I especially like the image of the bunker buster skipping across the ground like a rock skimmed over a pond. And then imagine it with a nuclear warhead:

The most stubborn part of the fantasy is that a “low-yield” bunker buster could be employed as a “clean” nuclear weapon, whose explosion and fallout would be contained underground. This aspiration is most explicitly laid out in a report from the Defense Department Science Board entitled “Future Strategic Strike Forces,” which imagines that “[p]enetration [by a nuclear bunker-buster] to a depth of 50 to 55 meters would enable disablement of 100-meter-deep underground facilities by contained 400-ton explosions.” Let us, for the moment, forget the fact that 50 meters is more than twice the depth it is physically possible for any penetrator, real or idealized, to burrow into rock. According to the government’s own guidelines, drawn up during the decades in which it tested nuclear weapons under the Nevada desert, a 400-ton explosion would have to occur a full 600 meters underground in order to be “contained.” These guidelines also stipulate a carefully sealed burial shaft to contain the blast, not a maw. Even the B61-11, at its current, inadequate impact speeds, does not burrow a clean rabbit-hole in the ground but rather kicks up a crater like a meteorite; any faster-moving penetrator would do so to a still greater degree.

Even supposing that the missile’s point of entry were miraculously neat, a nuclear blast at the depths a real missile could attain would invariably breach the surface of the earth, expelling a hot fallout cloud in what is known as a “base surge.” Base surges are more dangerous than traditional fallout clouds because they are more toxic, containing irradiated particles of dirt and rock. They also spread more quickly, sweeping across the surface of the earth in every direction, outward rather than upward. Bunkers are usually built in urban areas, so many thousands of deaths would be a virtual certainty. Even a 1-kiloton bunker buster—a relative firecracker, with a tiny fraction of the explosive power of the high-yield RNEP—detonated at fifty feet underground could eject about 1,000,000 cubic meters of radioactive soil.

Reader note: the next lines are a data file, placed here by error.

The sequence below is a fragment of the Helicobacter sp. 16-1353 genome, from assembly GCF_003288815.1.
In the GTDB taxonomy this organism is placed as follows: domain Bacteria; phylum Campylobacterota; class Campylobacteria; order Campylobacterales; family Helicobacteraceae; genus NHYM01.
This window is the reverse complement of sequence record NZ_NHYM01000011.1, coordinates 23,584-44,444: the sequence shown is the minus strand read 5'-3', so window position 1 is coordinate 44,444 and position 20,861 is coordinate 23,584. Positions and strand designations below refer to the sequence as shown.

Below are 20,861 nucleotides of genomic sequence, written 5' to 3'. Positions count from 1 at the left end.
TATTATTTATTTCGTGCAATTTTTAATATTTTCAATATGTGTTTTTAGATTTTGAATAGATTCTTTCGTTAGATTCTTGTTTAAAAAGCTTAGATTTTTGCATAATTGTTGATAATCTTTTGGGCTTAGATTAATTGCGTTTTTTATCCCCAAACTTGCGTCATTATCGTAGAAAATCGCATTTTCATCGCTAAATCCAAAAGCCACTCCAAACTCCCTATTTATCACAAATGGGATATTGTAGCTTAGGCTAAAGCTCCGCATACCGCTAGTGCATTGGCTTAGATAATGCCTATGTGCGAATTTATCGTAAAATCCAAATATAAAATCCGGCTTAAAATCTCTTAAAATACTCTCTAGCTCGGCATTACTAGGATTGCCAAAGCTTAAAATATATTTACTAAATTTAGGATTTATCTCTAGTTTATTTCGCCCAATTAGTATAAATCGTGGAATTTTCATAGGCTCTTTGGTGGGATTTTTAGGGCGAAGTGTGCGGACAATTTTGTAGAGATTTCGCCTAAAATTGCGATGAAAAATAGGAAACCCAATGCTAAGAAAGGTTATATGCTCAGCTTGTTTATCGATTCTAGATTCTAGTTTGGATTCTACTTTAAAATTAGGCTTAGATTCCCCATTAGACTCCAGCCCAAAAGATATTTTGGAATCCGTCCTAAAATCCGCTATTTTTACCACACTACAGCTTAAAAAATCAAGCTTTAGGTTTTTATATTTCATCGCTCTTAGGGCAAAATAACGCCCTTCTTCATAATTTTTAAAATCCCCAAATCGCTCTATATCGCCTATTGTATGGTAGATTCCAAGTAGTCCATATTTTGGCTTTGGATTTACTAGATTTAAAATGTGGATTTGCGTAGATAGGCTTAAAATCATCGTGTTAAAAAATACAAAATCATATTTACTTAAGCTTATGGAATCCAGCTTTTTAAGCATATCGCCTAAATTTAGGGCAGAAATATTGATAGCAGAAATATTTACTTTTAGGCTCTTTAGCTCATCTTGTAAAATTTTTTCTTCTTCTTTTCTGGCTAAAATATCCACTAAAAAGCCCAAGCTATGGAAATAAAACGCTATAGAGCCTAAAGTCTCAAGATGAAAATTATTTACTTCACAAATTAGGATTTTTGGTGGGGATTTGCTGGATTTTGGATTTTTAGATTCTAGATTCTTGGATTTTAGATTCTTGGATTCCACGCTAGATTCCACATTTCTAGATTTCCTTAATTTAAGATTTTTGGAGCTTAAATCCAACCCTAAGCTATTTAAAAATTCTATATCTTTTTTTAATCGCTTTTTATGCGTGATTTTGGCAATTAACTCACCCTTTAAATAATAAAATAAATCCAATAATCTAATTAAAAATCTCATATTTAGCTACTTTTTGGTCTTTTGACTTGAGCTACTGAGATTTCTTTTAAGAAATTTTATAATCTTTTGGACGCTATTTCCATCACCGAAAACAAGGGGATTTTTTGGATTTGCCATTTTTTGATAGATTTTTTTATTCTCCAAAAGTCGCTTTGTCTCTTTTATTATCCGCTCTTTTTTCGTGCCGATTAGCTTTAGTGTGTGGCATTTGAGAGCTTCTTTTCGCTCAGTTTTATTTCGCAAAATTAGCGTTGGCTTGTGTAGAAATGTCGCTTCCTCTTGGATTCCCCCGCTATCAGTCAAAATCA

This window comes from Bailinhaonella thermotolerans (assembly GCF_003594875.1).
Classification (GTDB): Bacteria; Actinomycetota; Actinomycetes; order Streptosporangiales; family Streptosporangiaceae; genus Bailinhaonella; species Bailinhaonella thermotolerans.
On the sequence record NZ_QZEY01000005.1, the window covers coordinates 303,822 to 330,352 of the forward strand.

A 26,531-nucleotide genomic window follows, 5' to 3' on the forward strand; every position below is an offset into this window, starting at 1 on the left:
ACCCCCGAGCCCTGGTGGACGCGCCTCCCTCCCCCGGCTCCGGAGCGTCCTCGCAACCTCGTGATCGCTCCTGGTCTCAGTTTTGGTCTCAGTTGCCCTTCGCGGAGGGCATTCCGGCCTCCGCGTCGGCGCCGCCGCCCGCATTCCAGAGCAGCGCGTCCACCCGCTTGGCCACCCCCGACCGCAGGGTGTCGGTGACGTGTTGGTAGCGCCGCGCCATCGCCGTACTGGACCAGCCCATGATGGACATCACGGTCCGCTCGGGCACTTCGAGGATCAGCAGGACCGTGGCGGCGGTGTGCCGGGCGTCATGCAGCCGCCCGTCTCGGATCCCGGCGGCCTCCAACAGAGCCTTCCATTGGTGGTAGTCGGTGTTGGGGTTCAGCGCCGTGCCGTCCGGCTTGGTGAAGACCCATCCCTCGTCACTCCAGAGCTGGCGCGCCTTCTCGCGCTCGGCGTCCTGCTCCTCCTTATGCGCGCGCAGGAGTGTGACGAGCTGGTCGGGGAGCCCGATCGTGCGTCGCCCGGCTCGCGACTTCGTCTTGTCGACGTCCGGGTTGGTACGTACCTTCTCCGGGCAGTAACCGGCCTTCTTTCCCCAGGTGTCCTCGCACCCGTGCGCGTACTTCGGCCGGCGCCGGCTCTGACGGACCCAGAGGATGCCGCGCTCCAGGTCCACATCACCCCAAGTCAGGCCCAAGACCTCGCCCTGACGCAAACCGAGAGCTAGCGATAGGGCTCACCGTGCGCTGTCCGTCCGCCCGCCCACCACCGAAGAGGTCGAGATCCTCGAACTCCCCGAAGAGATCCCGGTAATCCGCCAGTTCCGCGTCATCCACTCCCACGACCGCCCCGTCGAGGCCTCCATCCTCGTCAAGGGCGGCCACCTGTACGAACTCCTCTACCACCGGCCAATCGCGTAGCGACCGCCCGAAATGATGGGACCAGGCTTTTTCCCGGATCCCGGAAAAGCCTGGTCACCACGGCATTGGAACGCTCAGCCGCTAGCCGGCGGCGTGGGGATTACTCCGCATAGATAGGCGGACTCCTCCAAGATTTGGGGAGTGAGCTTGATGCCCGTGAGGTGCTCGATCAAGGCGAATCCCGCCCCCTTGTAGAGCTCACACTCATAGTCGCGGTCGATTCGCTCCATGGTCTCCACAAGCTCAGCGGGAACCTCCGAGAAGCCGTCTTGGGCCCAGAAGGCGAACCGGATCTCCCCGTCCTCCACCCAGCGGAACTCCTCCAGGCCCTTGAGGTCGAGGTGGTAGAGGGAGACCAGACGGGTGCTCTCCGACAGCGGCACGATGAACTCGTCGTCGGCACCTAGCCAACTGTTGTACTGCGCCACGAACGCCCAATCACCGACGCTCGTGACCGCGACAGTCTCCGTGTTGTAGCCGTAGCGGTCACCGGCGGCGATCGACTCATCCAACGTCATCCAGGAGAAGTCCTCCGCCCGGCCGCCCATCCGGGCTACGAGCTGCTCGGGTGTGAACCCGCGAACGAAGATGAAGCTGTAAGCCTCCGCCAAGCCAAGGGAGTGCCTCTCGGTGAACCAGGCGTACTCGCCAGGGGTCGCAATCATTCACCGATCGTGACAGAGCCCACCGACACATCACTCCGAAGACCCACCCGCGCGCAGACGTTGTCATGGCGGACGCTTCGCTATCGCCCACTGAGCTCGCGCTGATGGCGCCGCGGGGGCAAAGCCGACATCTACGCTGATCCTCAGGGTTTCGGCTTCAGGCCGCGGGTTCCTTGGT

The article ends noting that, during the Cold War, it became apparent that nuclear weapons could never be used, and existed only as a deterrent. That was the grim logic of Mutually Assured Destruction. But now?

Deterrence remains the government’s public justification for building more nuclear weapons, but the term has undergone semantic drift. What today is passed off as deterrence by proponents of low-yield bunker busters and the RNEP is not, as it once was, the demonstrable ability of nuclear weapons to prevent nuclear war but the unproven power of unworkable weapons to bully other countries into abjuring any action at all deemed offensive by the United States.